Sasquatch Road Diary day 2: Jane says…

Jane's Addiction in concert. (Photo by Christopher Nelson)

Jane's Addiction in concert. (Photo by Christopher Nelson)

It took all night, but when Perry Ferrell belted out “Jane says…” for the final song of the night, I felt like all was right in the universe.

Ferrell must have felt the same way, because he reveled in the fact that his band Jane’s Addiction is back together after so much has passed. Performing with the original Jane’s Addiction lineup, including Dave Navarro, Stephen Perkins and Eric Avery, Ferrell hadn’t shared a stage with his band in nearly 17 years. 

Dave Navarro. (Photo by Christopher Nelson)

Dave Navarro. (Photo by Christopher Nelson)

“In this beautiful night of darkness, let us celebrate death,” Ferrell announced. He mentioned that Jane’s Addiction’s first time on stage at the Gorge was 17 years ago, and “It doesn’t seem like we’re going to stop,” he said. 

Ferrell closed the set with “Jane Says,” and though he referenced being enamored with the surrounds, shouted “goodnight Seattle.” 

Fans wait for Trent Reznor to take the stage. (Photo by Christopher Nelson)

Fans wait for Trent Reznor to take the stage. (Photo by Christopher Nelson)

Trent Reznor. (Photo by Christopher Nelson)

Trent Reznor. (Photo by Christopher Nelson)

Nine Inch Nails took the stage before Jane’s Addiction, their set timed with the setting sun. The stage began glowing with late afternoon sun mixed with fog drifting across. Trent Reznor brought the audience to their feet when he began, the only band I’d seen to do so on the main hill.

“This is my favorite place in the world to be,” Reznor said, and given the occasion, he seemed sincere. After an energetic set with Trent running from sound station to sound station, the band closed with what has proved to be their biggest legacy, “Hurt.” Pegged as the last tour for NIN — their “Wave Goodbye” logo for the tour fueling rumors that they’re calling it quits — and the first of many for Jane’s, both bands closed last night with monumental milestones in their careers.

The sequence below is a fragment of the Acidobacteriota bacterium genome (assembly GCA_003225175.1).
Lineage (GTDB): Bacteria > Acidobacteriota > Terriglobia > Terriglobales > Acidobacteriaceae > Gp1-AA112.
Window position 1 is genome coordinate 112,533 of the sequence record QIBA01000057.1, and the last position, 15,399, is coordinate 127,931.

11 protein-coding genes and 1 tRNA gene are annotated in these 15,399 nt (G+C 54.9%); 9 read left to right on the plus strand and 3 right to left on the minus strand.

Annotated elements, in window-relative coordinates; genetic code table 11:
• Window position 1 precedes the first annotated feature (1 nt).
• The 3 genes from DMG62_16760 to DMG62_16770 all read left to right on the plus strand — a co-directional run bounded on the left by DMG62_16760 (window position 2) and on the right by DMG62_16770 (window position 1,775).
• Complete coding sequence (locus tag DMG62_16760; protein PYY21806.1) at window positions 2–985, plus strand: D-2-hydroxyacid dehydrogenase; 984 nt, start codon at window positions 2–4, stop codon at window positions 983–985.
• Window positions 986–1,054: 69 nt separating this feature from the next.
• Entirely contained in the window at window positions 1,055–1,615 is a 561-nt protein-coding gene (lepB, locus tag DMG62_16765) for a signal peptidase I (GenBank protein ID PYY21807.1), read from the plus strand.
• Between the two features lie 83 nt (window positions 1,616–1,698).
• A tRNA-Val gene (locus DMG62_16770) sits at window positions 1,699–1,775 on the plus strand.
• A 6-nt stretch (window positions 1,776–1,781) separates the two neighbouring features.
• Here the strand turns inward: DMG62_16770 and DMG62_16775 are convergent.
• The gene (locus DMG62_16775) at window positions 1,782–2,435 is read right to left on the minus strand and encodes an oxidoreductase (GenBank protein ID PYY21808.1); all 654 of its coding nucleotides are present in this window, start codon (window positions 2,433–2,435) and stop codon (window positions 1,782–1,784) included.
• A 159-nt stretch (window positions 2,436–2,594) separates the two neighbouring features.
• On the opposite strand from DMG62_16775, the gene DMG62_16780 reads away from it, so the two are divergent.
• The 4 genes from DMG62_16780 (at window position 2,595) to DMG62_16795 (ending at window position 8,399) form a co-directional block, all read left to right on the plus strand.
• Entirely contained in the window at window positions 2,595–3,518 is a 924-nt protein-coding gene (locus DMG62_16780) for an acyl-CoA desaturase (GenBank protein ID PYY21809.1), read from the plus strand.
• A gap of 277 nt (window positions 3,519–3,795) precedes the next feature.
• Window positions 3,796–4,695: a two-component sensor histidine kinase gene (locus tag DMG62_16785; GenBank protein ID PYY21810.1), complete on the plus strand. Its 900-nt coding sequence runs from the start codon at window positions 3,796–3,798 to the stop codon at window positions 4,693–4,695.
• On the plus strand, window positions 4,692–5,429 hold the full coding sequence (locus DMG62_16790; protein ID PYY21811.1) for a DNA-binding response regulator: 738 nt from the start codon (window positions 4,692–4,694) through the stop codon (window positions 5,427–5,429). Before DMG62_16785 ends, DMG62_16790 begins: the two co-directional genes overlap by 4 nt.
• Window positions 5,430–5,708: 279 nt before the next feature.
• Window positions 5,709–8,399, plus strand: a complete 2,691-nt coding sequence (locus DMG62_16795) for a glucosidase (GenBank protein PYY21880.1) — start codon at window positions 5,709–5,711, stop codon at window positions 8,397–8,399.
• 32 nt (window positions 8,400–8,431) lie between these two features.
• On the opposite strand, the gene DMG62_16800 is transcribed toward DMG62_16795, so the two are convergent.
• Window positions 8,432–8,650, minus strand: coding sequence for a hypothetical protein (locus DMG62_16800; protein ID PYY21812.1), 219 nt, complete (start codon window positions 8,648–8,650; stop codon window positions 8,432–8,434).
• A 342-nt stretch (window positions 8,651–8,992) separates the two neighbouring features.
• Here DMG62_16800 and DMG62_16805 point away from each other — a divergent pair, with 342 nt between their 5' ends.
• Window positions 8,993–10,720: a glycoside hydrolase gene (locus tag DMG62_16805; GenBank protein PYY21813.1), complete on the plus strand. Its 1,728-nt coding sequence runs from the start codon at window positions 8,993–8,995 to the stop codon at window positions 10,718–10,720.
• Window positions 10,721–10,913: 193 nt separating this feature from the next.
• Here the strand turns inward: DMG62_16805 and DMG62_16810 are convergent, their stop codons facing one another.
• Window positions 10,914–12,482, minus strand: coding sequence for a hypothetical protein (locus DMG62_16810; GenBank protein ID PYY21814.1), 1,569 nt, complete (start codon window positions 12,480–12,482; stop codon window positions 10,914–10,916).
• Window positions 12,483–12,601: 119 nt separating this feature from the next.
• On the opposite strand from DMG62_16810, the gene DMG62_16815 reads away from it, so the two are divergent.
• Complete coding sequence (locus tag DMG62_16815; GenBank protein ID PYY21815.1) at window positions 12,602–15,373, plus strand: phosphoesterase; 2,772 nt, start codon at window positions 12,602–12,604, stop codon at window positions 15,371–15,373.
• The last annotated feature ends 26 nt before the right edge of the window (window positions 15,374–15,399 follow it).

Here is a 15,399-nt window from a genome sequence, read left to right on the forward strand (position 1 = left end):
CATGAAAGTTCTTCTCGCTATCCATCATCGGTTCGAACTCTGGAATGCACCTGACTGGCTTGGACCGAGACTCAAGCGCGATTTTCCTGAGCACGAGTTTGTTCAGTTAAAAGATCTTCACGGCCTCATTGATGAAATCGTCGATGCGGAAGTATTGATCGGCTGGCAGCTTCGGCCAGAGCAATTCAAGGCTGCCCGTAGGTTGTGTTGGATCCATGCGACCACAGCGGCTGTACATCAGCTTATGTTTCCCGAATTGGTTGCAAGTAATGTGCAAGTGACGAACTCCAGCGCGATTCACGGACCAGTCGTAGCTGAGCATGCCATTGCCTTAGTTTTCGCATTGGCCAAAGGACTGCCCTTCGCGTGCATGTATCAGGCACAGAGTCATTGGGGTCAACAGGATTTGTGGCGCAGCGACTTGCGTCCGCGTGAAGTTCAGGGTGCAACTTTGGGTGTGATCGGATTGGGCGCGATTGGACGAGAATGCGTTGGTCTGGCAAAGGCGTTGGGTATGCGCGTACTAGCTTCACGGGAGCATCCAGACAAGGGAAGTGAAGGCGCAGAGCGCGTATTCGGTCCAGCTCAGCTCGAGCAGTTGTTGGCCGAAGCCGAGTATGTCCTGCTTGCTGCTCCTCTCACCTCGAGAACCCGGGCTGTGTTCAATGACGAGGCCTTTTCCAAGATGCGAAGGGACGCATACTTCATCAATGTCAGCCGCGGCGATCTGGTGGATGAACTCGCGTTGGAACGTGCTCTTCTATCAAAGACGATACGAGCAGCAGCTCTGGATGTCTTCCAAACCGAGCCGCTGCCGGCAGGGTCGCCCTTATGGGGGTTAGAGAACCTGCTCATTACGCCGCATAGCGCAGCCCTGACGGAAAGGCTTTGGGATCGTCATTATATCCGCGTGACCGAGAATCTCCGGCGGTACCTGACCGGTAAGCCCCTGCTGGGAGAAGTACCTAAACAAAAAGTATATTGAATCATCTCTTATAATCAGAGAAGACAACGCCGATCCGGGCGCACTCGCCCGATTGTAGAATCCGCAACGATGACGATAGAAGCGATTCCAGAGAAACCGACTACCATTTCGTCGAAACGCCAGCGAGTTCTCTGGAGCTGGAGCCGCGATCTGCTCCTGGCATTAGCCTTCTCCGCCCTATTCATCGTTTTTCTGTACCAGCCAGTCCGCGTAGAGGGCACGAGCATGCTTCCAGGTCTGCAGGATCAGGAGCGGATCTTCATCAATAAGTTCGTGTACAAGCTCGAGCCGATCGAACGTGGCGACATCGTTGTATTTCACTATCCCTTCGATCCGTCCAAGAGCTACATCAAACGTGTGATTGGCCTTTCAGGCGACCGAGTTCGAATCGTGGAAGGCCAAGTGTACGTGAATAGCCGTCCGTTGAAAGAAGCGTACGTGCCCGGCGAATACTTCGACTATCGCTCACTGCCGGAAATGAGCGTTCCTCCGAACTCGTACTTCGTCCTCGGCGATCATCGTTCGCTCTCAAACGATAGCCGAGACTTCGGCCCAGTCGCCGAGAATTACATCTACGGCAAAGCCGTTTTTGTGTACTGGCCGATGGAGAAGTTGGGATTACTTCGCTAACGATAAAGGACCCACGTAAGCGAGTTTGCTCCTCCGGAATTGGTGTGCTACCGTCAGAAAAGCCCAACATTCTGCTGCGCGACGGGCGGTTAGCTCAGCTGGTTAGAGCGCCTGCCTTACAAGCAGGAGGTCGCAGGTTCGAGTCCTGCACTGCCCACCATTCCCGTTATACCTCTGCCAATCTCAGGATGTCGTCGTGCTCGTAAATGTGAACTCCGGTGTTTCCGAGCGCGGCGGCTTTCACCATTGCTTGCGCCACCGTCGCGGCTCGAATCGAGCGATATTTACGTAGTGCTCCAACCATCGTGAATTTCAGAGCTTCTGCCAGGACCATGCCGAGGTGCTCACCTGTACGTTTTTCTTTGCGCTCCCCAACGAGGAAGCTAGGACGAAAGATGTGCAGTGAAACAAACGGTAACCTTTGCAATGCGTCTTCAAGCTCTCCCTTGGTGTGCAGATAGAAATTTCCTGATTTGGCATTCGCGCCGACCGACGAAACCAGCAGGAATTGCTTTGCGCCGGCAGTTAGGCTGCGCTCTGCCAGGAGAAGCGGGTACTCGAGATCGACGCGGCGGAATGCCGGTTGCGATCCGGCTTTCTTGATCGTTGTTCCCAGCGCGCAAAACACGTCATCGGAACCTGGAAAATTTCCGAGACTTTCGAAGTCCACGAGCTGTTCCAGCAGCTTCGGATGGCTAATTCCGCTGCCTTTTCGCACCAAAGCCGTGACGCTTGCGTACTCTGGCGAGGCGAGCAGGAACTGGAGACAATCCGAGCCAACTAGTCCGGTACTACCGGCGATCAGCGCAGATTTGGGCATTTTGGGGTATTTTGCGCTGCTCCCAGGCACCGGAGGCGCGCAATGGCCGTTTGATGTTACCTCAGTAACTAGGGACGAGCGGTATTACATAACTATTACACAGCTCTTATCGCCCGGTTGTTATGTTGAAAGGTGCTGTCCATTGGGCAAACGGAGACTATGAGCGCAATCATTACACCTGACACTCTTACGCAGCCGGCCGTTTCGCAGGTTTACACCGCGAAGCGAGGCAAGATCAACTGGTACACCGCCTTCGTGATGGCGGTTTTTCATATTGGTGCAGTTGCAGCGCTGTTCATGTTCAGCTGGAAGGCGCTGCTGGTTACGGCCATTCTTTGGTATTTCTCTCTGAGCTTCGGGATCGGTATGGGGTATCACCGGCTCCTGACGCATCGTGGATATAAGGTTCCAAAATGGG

Of Montreal. (Photo by Christopher Nelson)

Of Montreal. (Photo by Christopher Nelson)

Performing at the same time on the secondary stage was Of Montreal, which I am only vaguely aware of from Volkswagen commercials. I had little idea how popular the band was. Their fans are quite wild, and Of Montreal packed plenty of them onstage for one song, and I swore I saw some dancing pink bunnies. Debauchery at it’s finest.

The Airborne Toxic Event. (Photo by Anna Paige)

The Airborne Toxic Event. (Photo by Anna Paige)

Airborne Toxic Event violinist Anna Bullbrook. (Photo by Anna Paige)

Airborne Toxic Event violinist Anna Bullbrook. (Photo by Anna Paige)

The highlight of my day — aside from the headliners — was the Airborne Toxic Event, a relatively unknown band this year. Violinist Anna Bullbrook stole the show with her dramatic moves, arching over speakers while stringing her violin.

The band’s hit “Sometime Around Midnight” was recognized, and lead singer Mikel Jollett admitted they were just a “new band with a homegrown record and we have no idea what’s happening in our fucking lives right now.” His humbleness was charming, the bands talents excellent.

They closed their set with a elongated version of “Innocence.” Chanting “Oh my God, oh my God,” Jollett’s enduring vocals soared through the crowd. 

French rocker Anthony Gonzalez, performing with a few others under the M83 moniker were also an amazing live band. Gonzalez performed with a female vocalist/keyboardist and drummer. Their sensual hypnotic pop was trip the light fantastic and kept people dancing, even in the line for the bathroom. 

Monday brings headliner Ben Harper and the Relentless 7. The campground is clearing but thousands are still milling around, prepping for another day of music.

Of Montreal's fans. (Photo by Christopher Nelson)

Of Montreal's fans. (Photo by Christopher Nelson)

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About Anna Paige

Anna Paige is a writer, poet, and photographer advocating for live music culture, visual and performance arts, and the creative class in Montana through writing. More >>